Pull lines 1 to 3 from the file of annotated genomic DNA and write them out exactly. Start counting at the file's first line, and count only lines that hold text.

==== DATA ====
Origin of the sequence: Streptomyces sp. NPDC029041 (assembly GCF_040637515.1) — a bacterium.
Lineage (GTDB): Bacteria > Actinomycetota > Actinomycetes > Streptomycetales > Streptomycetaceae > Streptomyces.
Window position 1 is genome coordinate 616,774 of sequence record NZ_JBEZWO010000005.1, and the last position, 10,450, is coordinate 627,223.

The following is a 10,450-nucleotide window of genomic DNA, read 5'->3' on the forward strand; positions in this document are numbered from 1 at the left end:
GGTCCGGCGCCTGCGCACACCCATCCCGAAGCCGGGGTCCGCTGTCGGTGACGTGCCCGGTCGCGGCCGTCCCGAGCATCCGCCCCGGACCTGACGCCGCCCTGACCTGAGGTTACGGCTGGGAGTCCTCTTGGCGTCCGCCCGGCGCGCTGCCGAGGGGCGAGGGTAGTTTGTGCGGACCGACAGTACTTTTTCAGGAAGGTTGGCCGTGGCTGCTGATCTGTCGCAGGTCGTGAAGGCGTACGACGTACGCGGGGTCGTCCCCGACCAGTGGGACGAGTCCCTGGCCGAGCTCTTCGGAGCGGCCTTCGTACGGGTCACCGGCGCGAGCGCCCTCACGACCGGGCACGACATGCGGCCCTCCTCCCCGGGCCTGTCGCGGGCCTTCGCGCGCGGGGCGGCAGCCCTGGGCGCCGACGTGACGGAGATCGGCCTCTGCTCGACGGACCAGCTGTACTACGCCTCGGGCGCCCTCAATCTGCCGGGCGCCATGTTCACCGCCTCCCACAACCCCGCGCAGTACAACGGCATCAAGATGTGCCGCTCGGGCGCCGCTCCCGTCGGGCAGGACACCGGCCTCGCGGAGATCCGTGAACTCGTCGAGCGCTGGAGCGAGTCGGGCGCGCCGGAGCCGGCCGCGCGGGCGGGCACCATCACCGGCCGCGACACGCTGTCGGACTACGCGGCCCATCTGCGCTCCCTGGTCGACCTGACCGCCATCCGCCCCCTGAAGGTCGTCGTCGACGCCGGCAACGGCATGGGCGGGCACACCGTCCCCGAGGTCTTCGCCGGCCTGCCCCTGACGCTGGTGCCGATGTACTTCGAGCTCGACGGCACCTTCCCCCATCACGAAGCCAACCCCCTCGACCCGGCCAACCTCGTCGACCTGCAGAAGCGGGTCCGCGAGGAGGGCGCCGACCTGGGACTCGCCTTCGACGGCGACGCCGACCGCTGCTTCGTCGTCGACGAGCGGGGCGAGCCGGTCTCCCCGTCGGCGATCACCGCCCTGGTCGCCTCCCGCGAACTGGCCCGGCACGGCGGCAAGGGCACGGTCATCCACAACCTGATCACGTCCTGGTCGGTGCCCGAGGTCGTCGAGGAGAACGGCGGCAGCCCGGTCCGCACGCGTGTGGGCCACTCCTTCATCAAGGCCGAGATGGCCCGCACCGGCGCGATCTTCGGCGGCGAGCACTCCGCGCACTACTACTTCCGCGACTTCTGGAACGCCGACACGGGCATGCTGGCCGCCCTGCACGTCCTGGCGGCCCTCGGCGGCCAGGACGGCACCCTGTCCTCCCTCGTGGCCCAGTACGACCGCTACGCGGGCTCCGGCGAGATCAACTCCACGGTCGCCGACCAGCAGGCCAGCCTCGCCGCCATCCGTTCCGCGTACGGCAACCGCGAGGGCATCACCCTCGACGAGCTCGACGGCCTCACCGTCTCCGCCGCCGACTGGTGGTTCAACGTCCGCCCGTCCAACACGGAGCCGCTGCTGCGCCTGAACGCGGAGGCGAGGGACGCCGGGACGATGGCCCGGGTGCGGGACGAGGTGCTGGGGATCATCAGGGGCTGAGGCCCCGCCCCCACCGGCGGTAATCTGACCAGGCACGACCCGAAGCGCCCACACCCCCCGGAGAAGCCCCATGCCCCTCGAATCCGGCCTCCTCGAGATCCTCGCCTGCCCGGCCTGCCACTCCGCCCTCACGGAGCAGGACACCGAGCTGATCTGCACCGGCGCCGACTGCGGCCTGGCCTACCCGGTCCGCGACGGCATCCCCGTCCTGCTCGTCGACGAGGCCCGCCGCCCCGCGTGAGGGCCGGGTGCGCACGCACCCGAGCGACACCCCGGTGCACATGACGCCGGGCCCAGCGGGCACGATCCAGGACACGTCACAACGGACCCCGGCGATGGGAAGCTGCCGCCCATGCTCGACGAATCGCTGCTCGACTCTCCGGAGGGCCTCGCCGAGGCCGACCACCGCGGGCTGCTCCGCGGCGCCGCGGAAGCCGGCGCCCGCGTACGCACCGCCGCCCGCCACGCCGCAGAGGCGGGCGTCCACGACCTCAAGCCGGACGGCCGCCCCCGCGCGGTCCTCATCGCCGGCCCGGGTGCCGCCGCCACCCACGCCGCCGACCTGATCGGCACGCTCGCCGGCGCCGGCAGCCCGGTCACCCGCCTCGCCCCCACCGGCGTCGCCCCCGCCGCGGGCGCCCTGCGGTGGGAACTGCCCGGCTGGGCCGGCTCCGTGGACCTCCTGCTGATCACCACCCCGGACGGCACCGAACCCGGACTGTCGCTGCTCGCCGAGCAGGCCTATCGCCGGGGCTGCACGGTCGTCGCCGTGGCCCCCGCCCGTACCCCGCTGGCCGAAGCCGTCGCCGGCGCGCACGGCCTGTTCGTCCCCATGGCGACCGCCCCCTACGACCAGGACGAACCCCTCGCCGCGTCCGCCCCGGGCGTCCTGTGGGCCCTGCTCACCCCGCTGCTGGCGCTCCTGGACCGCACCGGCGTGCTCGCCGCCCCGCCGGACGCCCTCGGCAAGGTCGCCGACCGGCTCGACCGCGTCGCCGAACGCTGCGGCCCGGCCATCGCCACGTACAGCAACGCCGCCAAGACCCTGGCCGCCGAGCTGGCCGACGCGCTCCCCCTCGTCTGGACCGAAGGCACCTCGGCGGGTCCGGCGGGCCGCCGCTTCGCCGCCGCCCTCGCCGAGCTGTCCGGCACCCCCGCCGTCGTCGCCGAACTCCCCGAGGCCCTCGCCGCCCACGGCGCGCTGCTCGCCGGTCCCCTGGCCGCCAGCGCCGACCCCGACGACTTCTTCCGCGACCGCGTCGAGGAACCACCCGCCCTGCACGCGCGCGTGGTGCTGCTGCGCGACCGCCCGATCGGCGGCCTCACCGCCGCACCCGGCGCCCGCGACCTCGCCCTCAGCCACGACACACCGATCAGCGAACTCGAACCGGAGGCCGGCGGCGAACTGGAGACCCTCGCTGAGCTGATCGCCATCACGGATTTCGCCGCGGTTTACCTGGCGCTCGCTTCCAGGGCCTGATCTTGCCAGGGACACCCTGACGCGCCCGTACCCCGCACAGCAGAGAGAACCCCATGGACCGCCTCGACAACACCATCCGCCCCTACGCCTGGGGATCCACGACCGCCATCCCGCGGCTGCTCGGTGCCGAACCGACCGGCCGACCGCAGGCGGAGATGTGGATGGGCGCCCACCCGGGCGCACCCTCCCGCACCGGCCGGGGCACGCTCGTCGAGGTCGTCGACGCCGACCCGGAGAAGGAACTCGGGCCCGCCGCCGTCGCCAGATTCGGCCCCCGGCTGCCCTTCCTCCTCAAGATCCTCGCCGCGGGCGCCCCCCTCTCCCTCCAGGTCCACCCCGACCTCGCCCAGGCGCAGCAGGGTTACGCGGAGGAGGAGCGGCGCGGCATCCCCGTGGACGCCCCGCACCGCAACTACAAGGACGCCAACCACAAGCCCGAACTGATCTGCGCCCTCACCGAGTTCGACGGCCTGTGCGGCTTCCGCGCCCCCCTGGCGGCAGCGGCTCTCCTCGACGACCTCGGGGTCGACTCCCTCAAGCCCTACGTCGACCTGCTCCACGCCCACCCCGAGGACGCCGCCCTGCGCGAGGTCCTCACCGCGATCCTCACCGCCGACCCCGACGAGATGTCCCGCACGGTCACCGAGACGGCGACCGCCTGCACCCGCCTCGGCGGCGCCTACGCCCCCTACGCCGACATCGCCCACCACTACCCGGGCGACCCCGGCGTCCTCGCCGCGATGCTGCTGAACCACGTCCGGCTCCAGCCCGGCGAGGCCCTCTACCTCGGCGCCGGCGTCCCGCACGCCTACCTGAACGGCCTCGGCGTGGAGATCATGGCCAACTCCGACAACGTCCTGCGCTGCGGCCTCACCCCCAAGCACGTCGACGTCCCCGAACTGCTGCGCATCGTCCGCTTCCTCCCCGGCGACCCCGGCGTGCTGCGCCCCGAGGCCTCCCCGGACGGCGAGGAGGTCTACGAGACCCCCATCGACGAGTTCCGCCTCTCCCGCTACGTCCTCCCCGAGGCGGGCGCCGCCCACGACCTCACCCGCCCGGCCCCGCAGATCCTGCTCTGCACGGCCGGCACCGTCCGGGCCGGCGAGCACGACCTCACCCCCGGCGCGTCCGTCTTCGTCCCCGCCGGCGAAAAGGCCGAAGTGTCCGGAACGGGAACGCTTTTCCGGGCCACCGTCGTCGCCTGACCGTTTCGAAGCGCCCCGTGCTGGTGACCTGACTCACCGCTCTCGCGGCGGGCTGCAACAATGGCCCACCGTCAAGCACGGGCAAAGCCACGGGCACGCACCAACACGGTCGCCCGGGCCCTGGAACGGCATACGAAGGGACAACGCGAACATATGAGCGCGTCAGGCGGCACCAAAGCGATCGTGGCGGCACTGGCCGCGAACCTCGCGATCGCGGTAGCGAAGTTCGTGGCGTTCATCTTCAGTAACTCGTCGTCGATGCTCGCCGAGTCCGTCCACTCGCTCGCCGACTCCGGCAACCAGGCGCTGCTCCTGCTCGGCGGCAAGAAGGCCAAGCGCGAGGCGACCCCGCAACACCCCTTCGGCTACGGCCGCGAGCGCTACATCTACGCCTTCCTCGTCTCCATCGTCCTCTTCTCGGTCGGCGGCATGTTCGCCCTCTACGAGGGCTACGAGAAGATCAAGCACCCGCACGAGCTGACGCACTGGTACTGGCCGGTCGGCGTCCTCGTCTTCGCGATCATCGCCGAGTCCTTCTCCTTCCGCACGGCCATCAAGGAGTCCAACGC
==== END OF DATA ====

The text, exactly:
Origin of the sequence: Streptomyces sp. NPDC029041 (assembly GCF_040637515.1) — a bacterium.
Lineage (GTDB): Bacteria > Actinomycetota > Actinomycetes > Streptomycetales > Streptomycetaceae > Streptomyces.
Window position 1 is genome coordinate 616,774 of sequence record NZ_JBEZWO010000005.1, and the last position, 10,450, is coordinate 627,223.